• Joe Breitfeller

SAS Reports Fourth Quarter Net Loss of $306 Million, Full Year Net Loss of $1.1 Billion

The airline reported a fourth quarter net loss of MSEK 2,579 (US $306 million) or SEK (4.46) per common share (US $0.53) and a full year net loss of MSEK 9,275 (US $1.1 billion) or SEK (21.55) per share (US $2.55).


SAS Reports Fourth Quarter and Full Year Financial Results - Courtesy SAS

On Tuesday (February 2, 2021), SAS reported their fourth quarter financial results for the period from August-October 2020 and full year financial results for the period from November 2019 through October 2020. The airline reported a fourth quarter net loss of MSEK 2,579 (US $306 million) or SEK (4.46) per common share (US $0.53)/share. For the full year, SAS reported a net loss of MSEK 9,275 (US $1.1 billion) or SEK (21.55) per common share (US $2.55). During the fourth quarter, the airline completed a successful recapitalization adding SEK 12 billion (US $1.4 billion) in liquidity, SEK 14.25 billion (US $1.7 billion) in strengthened equity and repaid a SEK 3.3 billion (US $391 million) revolving credit facility. In Tuesday’s announcement, SAS’ President & CEO, Rickard Gustafson, said,


“Since the beginning of 2020, the coronavirus has changed the fundamentals for the aviation industry through globally imposed travel restrictions and general travel concerns among the broader population. Naturally, SAS is no exception, and our quarterly and fiscal year earnings were severely impacted by the ongoing pandemic. After seeing demand slowly improve during the summer, an accelerated number of COVID-19 cases in September and October unfortunately led to reinforced restrictions across Europe with reduced demand as a direct consequence.”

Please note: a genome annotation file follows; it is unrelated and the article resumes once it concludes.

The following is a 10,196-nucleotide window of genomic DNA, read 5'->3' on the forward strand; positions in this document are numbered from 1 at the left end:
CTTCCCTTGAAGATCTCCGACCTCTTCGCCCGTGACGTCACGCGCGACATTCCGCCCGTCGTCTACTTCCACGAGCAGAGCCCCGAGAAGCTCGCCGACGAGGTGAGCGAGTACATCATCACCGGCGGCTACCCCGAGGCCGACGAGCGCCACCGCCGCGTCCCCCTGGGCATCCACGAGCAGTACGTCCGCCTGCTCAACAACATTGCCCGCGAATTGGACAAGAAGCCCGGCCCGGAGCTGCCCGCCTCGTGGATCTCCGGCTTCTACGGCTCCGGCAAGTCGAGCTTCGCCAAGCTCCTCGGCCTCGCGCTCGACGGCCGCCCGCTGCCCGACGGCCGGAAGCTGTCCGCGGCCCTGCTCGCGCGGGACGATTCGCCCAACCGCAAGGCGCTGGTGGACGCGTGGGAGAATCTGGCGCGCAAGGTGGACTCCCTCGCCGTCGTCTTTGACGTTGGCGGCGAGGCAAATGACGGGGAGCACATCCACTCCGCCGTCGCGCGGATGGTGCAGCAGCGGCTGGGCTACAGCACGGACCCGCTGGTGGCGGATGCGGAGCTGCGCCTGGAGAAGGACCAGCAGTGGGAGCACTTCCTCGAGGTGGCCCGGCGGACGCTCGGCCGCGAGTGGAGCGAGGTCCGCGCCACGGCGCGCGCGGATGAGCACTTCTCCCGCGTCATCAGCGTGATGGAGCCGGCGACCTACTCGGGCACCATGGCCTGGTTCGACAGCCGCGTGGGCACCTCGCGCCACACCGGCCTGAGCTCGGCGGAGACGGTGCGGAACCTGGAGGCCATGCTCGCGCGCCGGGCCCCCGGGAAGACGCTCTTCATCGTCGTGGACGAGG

The airline’s fourth quarter revenue declined 77 percent year-over-year to MSEK 3,035 (US $359 million), while full year revenue declined 55 percent to MSEK 20,513 (US $2.4 billion) versus the previous year. SAS ended the fourth quarter and full financial year with SEK 10.2 billion (US $1.2 billion) in cash. During the beginning of the fourth quarter, approximately 40 percent of SAS’ pre-pandemic markets were under travel restrictions, growing to over 65 percent by the end of the quarter. The airline adjusted to market conditions by offering less than 40 percent of seat capacity compared to the previous year by the end of October. However, SAS continues to offer more essential services to, from and within Scandinavia than any other airline.


SAS has implemented numerous cost savings and liquidity preservation measures including the early phase out of 15 Boeing 737NGs, five Airbus A340s and one Airbus A330. The sale of the aircraft and engines and reduce spend on leasing and maintenance will bolster the carrier’s liquidity. Additionally, SAS has reached an agreement with Airbus to defer new aircraft deliveries to better align their fleet with current and future demand and has also renegotiated contracts with suppliers to reduce all non-necessary IT, development, marketing and product spending. As of November 1, 2020, the company also finalized 5,000 redundancies which were announced in the second quarter.


SAS is the leading airline in Scandinavia, normally carrying over 30 million passengers annually from its main hubs in Copenhagen, Oslo and Stockholm to 125 destinations in Europe, the US and Asia (pre-pandemic figures). The company has targeted a reduction in carbon emissions by 25 percent by 2025 compared to 2005 levels and hopes to transition to 100% biofuel for domestic flights by 2030. SAS also offers ground handling services, technical maintenance and cargo services. The carrier is also a founding member of the Star Alliance, which offers an extensive global network.



Source: SAS

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